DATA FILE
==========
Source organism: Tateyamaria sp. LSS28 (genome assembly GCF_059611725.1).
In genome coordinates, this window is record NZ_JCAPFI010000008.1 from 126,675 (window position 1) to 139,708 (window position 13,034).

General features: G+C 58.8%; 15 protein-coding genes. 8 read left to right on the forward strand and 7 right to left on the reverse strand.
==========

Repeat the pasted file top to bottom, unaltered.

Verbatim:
Source organism: Tateyamaria sp. LSS28 (genome assembly GCF_059611725.1).
In genome coordinates, this window is record NZ_JCAPFI010000008.1 from 126,675 (window position 1) to 139,708 (window position 13,034).

General features: G+C 58.8%; 15 protein-coding genes. 8 read left to right on the forward strand and 7 right to left on the reverse strand.